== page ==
Crash tests of some popular midsize sport utility vehicles turned in an unexpectedly mixed performance in side-impact tests, a leading insurance group said on Thursday.
The Insurance Institute for Highway Safety found some late-model SUVs performed worse than cars, a result that challenges a belief among consumers that sport utility occupants are safer in some crashes because they are heavier than cars and occupants are seated higher.
The performance of some of these models in the side test was surprising, David Zuby, who heads the crash-test program at the insurance institute.
The insurance group which conducts a range of tests on new models each year that are independent of the U.S. government's crash test program.
Automakers stood by the safety performance of their vehicles in the recent tests that illustrated the importance of side airbags that protect the torso.
Manufacturers of the best selling sport utilities, including Ford Motor Co, General Motors Corp and Chrysler LLC, have spent years making design changes and adding stability systems to address rollover risk. Improvements also have been made to boost the performance of some SUVs in frontal crash tests.
But SUV sales have recently dipped, largely because of higher gasoline prices and low fuel efficiency, and automakers are offering more car-like crossover vehicles, like the Ford Edge and the Chrysler Pacifica.
The institute noted that SUVs are safer than they were just a few years ago but none of the six vehicles in the latest round of tests earned the group's top safety rating in all categories -- front, side and rear crash protection.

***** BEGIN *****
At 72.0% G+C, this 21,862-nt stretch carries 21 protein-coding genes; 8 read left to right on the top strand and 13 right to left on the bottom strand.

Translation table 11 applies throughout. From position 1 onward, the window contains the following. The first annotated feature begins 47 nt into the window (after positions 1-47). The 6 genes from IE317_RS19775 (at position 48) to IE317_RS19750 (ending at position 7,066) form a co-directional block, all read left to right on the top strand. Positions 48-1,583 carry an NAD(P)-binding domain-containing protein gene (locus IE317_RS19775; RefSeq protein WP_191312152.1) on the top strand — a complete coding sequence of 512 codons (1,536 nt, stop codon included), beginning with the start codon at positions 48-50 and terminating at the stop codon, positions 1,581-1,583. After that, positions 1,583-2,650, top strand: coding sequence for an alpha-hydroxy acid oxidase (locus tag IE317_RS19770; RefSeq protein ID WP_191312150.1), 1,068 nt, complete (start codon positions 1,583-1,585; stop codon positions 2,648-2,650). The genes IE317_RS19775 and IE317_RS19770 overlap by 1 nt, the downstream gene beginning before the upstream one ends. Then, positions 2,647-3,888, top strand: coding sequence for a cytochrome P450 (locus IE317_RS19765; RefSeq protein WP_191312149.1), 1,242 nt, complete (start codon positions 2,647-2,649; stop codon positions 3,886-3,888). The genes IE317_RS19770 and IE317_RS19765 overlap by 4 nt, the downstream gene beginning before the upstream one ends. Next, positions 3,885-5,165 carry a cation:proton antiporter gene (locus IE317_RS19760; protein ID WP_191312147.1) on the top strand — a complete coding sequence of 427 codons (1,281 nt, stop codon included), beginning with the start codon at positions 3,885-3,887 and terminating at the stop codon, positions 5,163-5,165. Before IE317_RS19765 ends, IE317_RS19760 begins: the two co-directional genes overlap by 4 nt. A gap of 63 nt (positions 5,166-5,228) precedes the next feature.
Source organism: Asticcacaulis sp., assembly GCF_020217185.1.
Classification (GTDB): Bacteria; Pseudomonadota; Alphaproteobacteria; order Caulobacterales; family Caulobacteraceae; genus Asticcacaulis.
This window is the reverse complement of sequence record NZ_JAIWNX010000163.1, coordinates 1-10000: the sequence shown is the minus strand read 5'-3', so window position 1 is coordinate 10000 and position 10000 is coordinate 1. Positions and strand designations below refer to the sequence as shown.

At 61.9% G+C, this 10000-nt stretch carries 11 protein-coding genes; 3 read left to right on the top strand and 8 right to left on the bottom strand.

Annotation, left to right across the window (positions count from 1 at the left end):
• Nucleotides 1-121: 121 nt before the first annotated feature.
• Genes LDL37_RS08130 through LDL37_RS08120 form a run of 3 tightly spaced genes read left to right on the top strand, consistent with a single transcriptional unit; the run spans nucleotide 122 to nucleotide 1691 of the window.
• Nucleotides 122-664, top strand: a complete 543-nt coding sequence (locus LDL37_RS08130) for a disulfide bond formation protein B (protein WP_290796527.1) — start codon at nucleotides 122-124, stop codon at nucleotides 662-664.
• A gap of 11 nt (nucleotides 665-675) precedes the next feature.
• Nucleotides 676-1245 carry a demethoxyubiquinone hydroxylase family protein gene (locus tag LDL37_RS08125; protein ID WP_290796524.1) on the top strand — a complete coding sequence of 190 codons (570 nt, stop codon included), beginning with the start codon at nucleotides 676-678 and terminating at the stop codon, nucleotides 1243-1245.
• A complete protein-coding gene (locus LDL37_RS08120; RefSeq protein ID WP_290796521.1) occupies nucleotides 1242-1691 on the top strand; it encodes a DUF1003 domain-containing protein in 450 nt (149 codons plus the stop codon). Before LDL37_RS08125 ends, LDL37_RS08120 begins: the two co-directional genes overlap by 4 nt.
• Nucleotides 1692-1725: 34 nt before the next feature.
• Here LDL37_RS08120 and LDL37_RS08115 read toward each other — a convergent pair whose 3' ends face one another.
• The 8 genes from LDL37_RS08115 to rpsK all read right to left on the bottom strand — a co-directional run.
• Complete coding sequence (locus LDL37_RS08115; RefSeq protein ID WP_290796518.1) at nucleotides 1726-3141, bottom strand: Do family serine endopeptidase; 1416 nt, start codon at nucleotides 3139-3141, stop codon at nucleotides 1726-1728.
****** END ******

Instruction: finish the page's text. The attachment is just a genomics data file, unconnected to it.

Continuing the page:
People often think they're safer in one of these vehicles but many cars hold up better than some of these midsize SUVs in this test, Zuby said of the side-impact assessment.
Performance varied considerably in the group's tests that used a movable barrier to strike the side of a vehicle. The barrier simulates another SUV or a pickup traveling at 31 miles per hour.
Two Nissan SUVs, the Pathfinder and the Xterra, posted good ratings -- the highest -- but only when equipped with optional side airbags. Without the airbags, the vehicles earned marginal scores - the second worst on a four-rating scale that slides from good, to acceptable, to marginal and then poor.
The 4Runner, made by Toyota Motor Corp, equipped with standard side airbags received a good rating. The Ford Explorer with standard side air bags got an acceptable rating.
But Chrysler's Jeep Grand Cherokee and the Chevrolet TrailBlazer, one of the top SUVs made by GM, posted marginal scores. The two are equipped with standard side airbags for head protection but do not include similar technology for the torso. Side airbags are standard in more cars than SUVs.
Nissan and the other automakers expressed confidence in their vehicles and noted the models involved met or exceeded government safety standards for the same tests. The insurance institute side-impact test is considered by some experts to be tougher than the National Highway Traffic Safety Administration test that mimics a car traveling at higher speed.
A GM spokesman called the insurance industry test severe and a Chrysler statement said no single test can determine a vehicle's overall safety performance.